- Why it was in News?
- Three key amendments of the Bill
- IT’s Input
- About Inter-State River Water disputes (Amendment) Bill, 2019
- Reason for introducing this bill
- Criticism of the Bill
Inter-State River Water disputes (Amendment) Bill, 2019
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Why it was in News?
- The Lok Sabha passed the long awaited amendment to the Interstate River Water Disputes Act 1956 in July.
- The Bill proposes a permanent tribunal and several other measures to improve the settlement of interstate river water disputes.
Three key amendments of the Bill
- A permanent tribunal with exclusive benches for each dispute instead of separate tribunals as provided by the Interstate River Water Disputes Act 1956.
- A Disputes Resolution Committee (DRC) to attempt an ex-ante resolution through mediated negotiations, instead of the Centre’s mediation.
- A provision for appointing a technical agency for a data bank to support dispute resolution.
About Inter-State River Water disputes (Amendment) Bill, 2019
- The bill seeks to amend the Inter-State River Water Disputes Act, 1956. The Act provides for the adjudication of disputes relating to waters of inter-state rivers and river valleys.
Disputes Resolution Committee:
- Under the Bill, when a state puts in a request regarding any water dispute, the central government will set up a Disputes Resolution Committee (DRC), to resolve the dispute amicably.
- The DRC will seek to resolve the dispute through negotiations, within one year (extendable by six months). An officer of secretary rank will head the DRC and the body members are senior officers from the states that are party to a river water disputes.
- If a dispute cannot be settled by the DRC, the central government will refer it to the Inter-State River Water Disputes Tribunal. Such referral must be made within three months from the receipt of the report from the DRC.
- The central government will set up an Inter-State River Water Disputes Tribunal, for the adjudication of water disputes.
- All existing Tribunals will be dissolved, and the water disputes pending adjudication before such existing Tribunals will be transferred to the new Tribunal.
Composition of the Tribunal:
- The Tribunal will consist of a Chairperson, Vice-Chairperson, three judicial members, and three expert members.
- They will be appointed by the central government on the recommendation of a Selection Committee.
- Under the Act, the Tribunal must give its decision within three years (extended by two years).
- Under the Bill, the proposed Tribunal must give its decision on the dispute within two years, (extended by one year).
- Under the Act, if the matter is again referred to the Tribunal by a state for further consideration, the Tribunal must submit its report to the central government within a period of one year.
- The Bill amends this to specify that such extension may be up to a maximum of six months.
Decision of the Tribunal:
- Under the Act, the decision of the Tribunal must be published by the central government in the official gazette. This decision has the same force as that of an order of the Supreme Court.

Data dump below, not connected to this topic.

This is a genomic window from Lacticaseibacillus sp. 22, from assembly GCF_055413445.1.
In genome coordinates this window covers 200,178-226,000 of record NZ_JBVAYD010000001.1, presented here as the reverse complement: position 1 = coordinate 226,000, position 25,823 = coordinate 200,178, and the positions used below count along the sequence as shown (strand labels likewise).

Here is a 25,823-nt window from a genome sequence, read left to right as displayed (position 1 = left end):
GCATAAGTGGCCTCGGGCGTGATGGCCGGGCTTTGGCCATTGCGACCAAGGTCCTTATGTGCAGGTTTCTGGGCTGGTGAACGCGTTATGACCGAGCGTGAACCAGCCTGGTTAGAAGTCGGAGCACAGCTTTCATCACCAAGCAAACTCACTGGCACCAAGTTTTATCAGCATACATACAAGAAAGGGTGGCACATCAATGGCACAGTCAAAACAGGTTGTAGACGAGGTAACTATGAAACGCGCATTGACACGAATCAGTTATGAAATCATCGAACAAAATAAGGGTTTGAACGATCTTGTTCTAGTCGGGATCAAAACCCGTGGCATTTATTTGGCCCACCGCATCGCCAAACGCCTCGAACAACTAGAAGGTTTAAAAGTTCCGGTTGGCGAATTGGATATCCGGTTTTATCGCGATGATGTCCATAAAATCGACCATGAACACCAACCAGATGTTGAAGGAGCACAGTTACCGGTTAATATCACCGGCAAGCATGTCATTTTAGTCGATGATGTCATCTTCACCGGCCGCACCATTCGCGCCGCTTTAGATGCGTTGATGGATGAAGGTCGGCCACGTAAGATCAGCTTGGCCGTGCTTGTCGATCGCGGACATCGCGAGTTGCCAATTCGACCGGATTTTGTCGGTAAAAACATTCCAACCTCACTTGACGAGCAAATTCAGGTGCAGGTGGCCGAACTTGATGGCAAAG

- The Bill removes the requirement of such publication. It adds that the decision of the Bench of the Tribunal will be final and binding on the parties involved in the dispute.
- The Act provided that the central government may make a scheme to give effect to the decision of the Tribunal.
- The Bill is making it mandatory for the central government to make such scheme.
- Under the Act, the central government maintains a data bank and information system at the national level for each river basin.
- The Bill provides that the central government will appoint or authorize an agency to maintain such data bank.
Reason for introducing this bill
- No strict time limit for adjudication as the central government kept extending tenure of the tribunals indefinitely, even though they were to resolve disputes within 5 years
- No limit for publishing the report of a tribunal
- No upper limit for retirement of the chairperson or other members
- In case of any vacancy, the Chief Justice of India to nominate a person which took time and caused considerable delays and
- Absence of data on river basins.
Criticism of the Bill
- The proposed Disputes Resolution Committee has same composition that of Cauvery Supervisory Committee (CSC). However, CSC did not have much success. Hence, DRC is not adequately empowered.
- The DRC aims at a politically negotiated settlement as river water disputes are deeply political at their core. However, the most important reason for its existence is to avoid legal adjudication. Hence, DRC contradicts its own purpose.
- The bill does not specify the implementing agency for the proposed data bank.
- The Supreme Court says it has jurisdiction over interstate river water disputes while the legislature says it doesn’t. The bill does not address this contradiction.
- The bill does not give solution to the challenges around implementing the tribunal/Supreme Court’s decisions.
- The section committee, that selects the members of DRC, does not include the tribunal judges. This creates a situation where the dispute could escalate to the Supreme Court as States often politicize the disputes.
- Policy making is an incremental process. That is particularly so in case of a matter as complex as interstate river water disputes. The American poet Henry Longfellow’s tribute to the River Charles captures this, “Half in rest, and half in strife”.